Thursday, May 8, 2003, Chandigarh, India

National Capital Region--Delhi



We must choose peace, not war

The initiative taken by Prime Minister A.B.Vajpayee should be appreciated by one and all, cutting across party lines. Political parties in both countries should rise above petty politics and think of a durable solution to this outstanding problem which can turn into a flashpoint in South Asia. Each side must be prepared to forget, forgive, accommodate and understand the ground realities of Jammu and Kashmir and PoK. Both sides should come to the negotiating table to solve the problem. They should realise the difficulties being experienced by people living across the line of control.

All political parties should join together to form an agenda with an open mind without any fear or favour. The attitude of give and take should be kept in mind. For this exercise, good homework needs to be done well in advance. The media and NGOs have a responsibility to educate the masses in both countries regarding the advantages of a mutually acceptable settlement. The politicians should be pragmatic in their approach.

Both countries have undergone heavy losses in terms of manpower, material, economic, cultural and industrial growth. Both in the past have diverted huge funds to tackle the problem. Let us forget the past and join hands to solve the problem, which shall enable us to divert our economic resources for employment, better healthcare, clean drinking water, communication and development of tourism. People on both sides of the border are living in tension and insecurity.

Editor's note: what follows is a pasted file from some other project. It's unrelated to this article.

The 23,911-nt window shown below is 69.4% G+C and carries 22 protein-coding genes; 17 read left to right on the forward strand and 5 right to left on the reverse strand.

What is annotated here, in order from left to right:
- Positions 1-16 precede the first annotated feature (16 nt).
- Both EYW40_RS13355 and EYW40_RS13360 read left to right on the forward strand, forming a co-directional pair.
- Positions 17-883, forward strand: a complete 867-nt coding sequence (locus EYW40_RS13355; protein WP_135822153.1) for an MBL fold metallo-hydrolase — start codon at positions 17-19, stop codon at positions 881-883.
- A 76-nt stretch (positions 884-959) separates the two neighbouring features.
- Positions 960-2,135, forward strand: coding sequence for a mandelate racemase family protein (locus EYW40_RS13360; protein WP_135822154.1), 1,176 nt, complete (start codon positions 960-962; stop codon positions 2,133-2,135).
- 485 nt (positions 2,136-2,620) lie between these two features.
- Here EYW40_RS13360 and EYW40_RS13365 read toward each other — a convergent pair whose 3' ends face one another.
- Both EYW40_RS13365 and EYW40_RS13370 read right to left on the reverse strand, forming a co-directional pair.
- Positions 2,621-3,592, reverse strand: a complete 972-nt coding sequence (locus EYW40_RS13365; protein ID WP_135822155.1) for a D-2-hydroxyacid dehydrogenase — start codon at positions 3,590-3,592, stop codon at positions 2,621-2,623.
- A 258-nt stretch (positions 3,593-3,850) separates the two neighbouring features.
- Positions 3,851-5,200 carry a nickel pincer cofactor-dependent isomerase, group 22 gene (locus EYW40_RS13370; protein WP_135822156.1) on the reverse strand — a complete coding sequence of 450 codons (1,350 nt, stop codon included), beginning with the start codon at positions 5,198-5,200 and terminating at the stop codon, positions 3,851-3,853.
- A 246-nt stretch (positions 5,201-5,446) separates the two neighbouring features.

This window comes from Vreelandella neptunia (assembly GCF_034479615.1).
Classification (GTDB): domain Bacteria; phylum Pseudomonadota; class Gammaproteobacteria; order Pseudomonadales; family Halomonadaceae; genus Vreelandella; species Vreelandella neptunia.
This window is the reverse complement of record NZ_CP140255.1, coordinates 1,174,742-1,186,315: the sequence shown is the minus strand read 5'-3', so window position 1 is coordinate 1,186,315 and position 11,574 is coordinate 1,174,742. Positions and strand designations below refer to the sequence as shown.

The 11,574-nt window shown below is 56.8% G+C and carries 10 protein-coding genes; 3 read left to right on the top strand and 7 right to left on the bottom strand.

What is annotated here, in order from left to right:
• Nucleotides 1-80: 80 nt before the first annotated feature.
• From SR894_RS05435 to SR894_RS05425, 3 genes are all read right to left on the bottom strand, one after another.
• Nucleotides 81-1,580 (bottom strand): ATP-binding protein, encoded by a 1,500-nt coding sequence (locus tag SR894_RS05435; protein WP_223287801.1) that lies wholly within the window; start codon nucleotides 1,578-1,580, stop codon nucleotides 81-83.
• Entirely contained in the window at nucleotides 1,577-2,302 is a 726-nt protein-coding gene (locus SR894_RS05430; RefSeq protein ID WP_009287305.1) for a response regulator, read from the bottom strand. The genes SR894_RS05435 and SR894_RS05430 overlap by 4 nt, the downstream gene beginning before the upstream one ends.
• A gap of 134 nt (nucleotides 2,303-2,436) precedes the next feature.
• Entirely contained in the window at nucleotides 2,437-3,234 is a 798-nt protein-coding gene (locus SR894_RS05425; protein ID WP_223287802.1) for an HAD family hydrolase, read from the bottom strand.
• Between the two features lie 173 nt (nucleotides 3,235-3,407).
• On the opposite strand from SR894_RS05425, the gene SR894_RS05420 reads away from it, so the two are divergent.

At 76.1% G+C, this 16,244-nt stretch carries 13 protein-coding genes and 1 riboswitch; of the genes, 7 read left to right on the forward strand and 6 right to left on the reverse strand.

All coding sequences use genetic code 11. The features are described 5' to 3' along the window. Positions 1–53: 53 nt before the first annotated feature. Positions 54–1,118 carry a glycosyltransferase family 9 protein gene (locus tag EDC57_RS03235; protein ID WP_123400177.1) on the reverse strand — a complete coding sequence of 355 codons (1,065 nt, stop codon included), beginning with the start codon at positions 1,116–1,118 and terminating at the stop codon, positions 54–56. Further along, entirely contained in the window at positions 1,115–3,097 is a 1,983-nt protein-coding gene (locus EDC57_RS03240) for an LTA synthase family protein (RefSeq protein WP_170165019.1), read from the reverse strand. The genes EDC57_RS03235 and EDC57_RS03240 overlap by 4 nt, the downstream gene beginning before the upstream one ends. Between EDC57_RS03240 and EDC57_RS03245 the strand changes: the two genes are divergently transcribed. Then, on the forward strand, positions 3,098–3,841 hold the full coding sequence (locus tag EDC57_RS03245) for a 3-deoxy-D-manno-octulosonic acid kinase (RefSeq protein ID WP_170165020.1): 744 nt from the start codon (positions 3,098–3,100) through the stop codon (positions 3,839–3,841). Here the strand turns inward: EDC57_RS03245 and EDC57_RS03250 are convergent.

We have witnessed three major wars, Kargil and proxy war but ultimately we have to come to the negotiating table to resolve our differences. The wars are futile. They will push us back by 30-40 years and the nuclear option, apart from being devastating, shall only remain a deterrent. Those who believe that they can use this option are living in a fallacy. Anyone making use of this option shall invite the wrath of the comity of nations and universal brotherhood.

Pakistan’s latest proposal for joint patrolling of the LoC by the continents of various countries is not practical to check infiltration. In order to solve this problem, we have to approach the people of Jammu and Kashmkir and ensure that the fruits of development reached the common man. Their grievances must be resolved promptly. Tourism and industrial growth should take rapid strides to generate employment. The Kashmiris should be motivated to shun ISI agents. For this, they need to be trained and equipped with arms. The intelligence network should be strengthened to check hi-tech infiltration.

The media and NGOs should motivate the public opinion on both sides. We should understand the geographical problems. Pakistan is also an agrarian state: it doesn’t have perennial rivers to support its agricultural operations. Most of the rivers, which flow into Pakistan, pass through India. They should be reassured that their riparian interest will be borne in mind.